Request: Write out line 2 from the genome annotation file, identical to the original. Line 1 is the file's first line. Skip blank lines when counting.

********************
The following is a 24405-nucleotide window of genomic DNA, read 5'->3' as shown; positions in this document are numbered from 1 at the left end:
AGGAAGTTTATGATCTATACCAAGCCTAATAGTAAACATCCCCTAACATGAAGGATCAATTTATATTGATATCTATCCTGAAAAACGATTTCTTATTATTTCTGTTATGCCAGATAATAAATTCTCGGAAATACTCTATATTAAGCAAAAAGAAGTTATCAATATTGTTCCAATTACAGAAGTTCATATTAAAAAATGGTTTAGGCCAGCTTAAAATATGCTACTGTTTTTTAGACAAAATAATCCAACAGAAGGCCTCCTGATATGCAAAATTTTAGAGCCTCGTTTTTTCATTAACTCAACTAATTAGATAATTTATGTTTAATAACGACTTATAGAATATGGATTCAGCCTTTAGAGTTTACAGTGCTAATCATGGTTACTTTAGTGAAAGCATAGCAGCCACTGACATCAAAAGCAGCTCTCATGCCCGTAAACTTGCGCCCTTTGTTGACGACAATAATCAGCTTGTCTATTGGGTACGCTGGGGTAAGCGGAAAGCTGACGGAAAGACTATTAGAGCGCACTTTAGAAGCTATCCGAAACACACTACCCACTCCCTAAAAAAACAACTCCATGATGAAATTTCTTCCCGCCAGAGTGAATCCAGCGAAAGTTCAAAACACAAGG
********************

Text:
AGGAAGTTTATGATCTATACCAAGCCTAATAGTAAACATCCCCTAACATGAAGGATCAATTTATATTGATATCTATCCTGAAAAACGATTTCTTATTATTTCTGTTATGCCAGATAATAAATTCTCGGAAATACTCTATATTAAGCAAAAAGAAGTTATCAATATTGTTCCAATTACAGAAGTTCATATTAAAAAATGGTTTAGGCCAGCTTAAAATATGCTACTGTTTTTTAGACAAAATAATCCAACAGAAGGCCTCCTGATATGCAAAATTTTAGAGCCTCGTTTTTTCATTAACTCAACTAATTAGATAATTTATGTTTAATAACGACTTATAGAATATGGATTCAGCCTTTAGAGTTTACAGTGCTAATCATGGTTACTTTAGTGAAAGCATAGCAGCCACTGACATCAAAAGCAGCTCTCATGCCCGTAAACTTGCGCCCTTTGTTGACGACAATAATCAGCTTGTCTATTGGGTACGCTGGGGTAAGCGGAAAGCTGACGGAAAGACTATTAGAGCGCACTTTAGAAGCTATCCGAAACACACTACCCACTCCCTAAAAAAACAACTCCATGATGAAATTTCTTCCCGCCAGAGTGAATCCAGCGAAAGTTCAAAACACAAGG